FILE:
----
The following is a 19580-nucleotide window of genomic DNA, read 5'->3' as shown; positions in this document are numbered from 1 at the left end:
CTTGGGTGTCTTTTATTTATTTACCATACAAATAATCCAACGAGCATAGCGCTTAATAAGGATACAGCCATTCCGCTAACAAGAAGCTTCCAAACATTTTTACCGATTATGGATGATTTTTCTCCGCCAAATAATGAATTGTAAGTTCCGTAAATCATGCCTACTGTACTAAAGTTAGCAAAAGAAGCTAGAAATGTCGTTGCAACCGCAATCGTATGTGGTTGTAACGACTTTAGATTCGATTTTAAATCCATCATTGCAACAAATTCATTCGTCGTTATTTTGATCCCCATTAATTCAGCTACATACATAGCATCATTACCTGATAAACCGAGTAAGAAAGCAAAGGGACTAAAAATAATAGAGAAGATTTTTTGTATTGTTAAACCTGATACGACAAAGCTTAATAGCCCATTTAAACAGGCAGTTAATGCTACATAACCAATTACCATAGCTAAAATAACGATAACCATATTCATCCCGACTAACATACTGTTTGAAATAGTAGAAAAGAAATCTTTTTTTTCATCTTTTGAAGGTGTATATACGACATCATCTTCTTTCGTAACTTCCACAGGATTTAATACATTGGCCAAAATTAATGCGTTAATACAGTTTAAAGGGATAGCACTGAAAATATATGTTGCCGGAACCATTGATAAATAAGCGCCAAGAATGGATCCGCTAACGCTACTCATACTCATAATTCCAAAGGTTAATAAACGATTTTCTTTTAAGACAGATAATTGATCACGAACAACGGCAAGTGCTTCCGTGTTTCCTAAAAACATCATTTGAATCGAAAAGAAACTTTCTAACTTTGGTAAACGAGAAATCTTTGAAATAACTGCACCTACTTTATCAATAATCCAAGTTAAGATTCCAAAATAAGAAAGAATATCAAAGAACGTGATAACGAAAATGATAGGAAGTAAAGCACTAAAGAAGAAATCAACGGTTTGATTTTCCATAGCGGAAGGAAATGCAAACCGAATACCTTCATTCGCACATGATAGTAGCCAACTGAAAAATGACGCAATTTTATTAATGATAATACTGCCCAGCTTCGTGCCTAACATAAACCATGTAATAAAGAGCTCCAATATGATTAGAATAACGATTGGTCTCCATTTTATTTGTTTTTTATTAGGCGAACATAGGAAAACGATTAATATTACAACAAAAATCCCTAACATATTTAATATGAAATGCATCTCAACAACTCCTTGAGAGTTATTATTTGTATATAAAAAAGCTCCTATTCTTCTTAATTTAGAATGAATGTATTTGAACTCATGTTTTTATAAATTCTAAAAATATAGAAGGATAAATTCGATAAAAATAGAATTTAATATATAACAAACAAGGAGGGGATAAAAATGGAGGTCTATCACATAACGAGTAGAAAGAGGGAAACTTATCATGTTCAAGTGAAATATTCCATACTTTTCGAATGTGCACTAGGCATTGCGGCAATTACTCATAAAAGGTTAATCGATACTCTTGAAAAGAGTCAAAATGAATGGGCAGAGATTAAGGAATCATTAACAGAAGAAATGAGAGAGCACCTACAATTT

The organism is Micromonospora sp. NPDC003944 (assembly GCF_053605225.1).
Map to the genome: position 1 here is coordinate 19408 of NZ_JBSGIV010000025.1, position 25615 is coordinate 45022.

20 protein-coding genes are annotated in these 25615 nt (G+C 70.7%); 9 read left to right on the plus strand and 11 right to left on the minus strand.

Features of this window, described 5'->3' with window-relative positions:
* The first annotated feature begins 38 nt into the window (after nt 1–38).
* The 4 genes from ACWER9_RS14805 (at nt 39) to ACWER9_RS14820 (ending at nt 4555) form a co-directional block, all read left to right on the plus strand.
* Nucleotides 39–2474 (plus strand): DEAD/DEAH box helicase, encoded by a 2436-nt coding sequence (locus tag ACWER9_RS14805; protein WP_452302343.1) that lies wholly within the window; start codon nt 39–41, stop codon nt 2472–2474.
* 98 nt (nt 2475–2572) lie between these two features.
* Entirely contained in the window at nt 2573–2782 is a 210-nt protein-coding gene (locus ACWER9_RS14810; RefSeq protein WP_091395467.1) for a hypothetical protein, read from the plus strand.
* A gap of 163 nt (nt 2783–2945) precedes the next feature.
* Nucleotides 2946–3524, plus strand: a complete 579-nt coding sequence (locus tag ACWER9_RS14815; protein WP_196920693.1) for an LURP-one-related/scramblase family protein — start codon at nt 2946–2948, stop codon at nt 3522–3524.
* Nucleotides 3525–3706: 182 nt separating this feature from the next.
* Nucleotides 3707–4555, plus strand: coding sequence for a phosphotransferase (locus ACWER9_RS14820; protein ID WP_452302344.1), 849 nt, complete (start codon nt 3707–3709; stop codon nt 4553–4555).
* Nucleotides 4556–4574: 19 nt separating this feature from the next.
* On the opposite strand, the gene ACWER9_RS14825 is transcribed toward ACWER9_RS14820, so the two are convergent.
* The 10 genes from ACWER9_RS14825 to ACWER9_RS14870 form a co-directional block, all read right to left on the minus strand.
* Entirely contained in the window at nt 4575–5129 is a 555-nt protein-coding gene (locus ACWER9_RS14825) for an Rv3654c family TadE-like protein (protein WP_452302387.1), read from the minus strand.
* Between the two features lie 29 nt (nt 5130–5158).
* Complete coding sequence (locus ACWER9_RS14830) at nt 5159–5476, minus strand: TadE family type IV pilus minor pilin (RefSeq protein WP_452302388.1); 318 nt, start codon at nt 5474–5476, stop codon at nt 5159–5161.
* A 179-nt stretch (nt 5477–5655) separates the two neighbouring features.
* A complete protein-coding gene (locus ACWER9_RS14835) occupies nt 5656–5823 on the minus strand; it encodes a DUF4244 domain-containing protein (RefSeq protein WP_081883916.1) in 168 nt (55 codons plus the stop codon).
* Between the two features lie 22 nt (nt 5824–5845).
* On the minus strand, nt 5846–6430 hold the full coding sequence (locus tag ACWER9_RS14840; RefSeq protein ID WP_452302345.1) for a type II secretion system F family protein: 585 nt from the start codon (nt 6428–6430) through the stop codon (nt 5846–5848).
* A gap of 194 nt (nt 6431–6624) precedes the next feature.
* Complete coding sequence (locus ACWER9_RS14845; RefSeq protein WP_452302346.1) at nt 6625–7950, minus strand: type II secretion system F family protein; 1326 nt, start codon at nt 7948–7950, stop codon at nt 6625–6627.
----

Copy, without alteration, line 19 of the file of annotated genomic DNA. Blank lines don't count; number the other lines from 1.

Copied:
* Entirely contained in the window at nt 4575–5129 is a 555-nt protein-coding gene (locus ACWER9_RS14825) for an Rv3654c family TadE-like protein (protein WP_452302387.1), read from the minus strand.